The base would probably be set up near to one of the Moon's poles because such a location would afford moderate temperatures, a high percentage of sunlight for supplying solar power, and more opportunities for launches. There is also the possibility that some deep craters in the polar regions may harbor ice, which could be tapped as a water supply.
It remains to be seen whether NASA's ambitious plans will be backed by the greatly increased government funding needed to make them become a reality. Many schemes for human outposts on our closest celestial neighbor have been aired over the past few decades but have failed to progress beyond the printed word.
HistoryThe idea of a colony on the Moon has long been a favorite of science fiction writers and space visionaries. Konstantin Tsiolkovsky described such a base, as did others as long ago as the late 19th and early 20th centuries. From the 1950s onward, a number of quite detailed concepts and designs have been suggested by scientists, engineers, and science writers.
In 1954, Arthur C. Clarke proposed a lunar base made of inflatable modules and covered in lunar dust for insulation. A spaceship, assembled in low Earth orbit, would be launched towards the Moon and land on Mare Imbrium, near Mons Piton. Astronauts would then set up igloo-like modules and an inflatable radio mast. Subsequent steps would include the establishment of a larger, permanent dome, an algae-based air purifier, a nuclear reactor to supply power, and electromagnetic cannons, also known as mass drivers, to launch cargo and fuel to interplanetary vessels in space.
In 1958, the U.S. Air Force began a study called Lunex (Lunar Expedition) with the goal of putting a military base on the Moon by 1968. The following year, the U.S. Army went through a similar exercise, known as Project Horizon, with the aim of establishing a military presence on the Moon by 1967. Project Horizon was led by H. H. Koelle, a German rocket engineer of the Army Ballistic Missile Agency. The first landing would have been carried out by two "soldier-astronauts" in 1965. More construction workers would soon have followed and, through numerous launches (61 Saturn I and 88 Saturn V), 245 tons of cargo would have been transported to the outpost by 1966.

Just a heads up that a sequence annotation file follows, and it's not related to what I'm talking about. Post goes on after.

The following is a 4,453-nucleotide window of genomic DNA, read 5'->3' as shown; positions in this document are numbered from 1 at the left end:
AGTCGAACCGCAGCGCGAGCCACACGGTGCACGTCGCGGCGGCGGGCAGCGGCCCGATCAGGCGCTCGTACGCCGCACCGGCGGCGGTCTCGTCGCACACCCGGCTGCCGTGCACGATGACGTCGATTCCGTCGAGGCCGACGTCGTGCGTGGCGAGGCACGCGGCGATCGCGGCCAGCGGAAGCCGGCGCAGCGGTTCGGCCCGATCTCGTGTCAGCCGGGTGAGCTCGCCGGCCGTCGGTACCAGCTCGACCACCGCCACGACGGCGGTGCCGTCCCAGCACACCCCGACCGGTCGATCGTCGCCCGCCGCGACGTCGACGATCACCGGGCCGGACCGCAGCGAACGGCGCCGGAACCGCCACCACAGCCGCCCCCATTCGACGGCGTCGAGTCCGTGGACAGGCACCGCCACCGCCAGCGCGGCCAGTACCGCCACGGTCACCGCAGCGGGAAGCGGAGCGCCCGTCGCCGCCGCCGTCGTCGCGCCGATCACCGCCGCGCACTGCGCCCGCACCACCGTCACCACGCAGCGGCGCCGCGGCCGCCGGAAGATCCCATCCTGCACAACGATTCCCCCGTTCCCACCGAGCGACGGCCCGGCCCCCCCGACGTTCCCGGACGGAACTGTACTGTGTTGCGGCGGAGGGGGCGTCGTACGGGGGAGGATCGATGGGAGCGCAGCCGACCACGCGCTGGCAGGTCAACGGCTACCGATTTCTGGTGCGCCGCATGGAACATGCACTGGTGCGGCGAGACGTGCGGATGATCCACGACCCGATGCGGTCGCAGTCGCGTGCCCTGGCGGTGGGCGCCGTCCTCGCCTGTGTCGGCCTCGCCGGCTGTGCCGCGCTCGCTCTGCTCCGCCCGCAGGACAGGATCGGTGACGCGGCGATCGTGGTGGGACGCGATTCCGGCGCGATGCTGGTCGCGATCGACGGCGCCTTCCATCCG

Various schemes for lunar bases have been explored by other nations, most notably the Soviet Union and China. And before the cancellation of the Apollo Project there were also plans to extend Apollo into the era of human habitation on the Moon. This would have been the ideal time for such a segue, but the political will and public interest to support such a venture had waned and funding for Apollo dried up.
In the decades, that followed the first Moon landing, various presidents announced their intention of revitalizing efforts to colonize the Moon. However, these proved to be little more than public rhetoric. Most recently, in 2004, President George Bush, Jr., called on NASA to "gain a new foothold on the Moon and to prepare for new journeys to the worlds beyond our own," including a return to the Moon by 2020. This led to the scheme for a lunar base announced in 2006.
Moon Base 2020
The space agency points to six key aims for lunar exploration:
Related categories• MANNED SPACEFLIGHT
• MOON TOPICS
Sources: NASA and BBC
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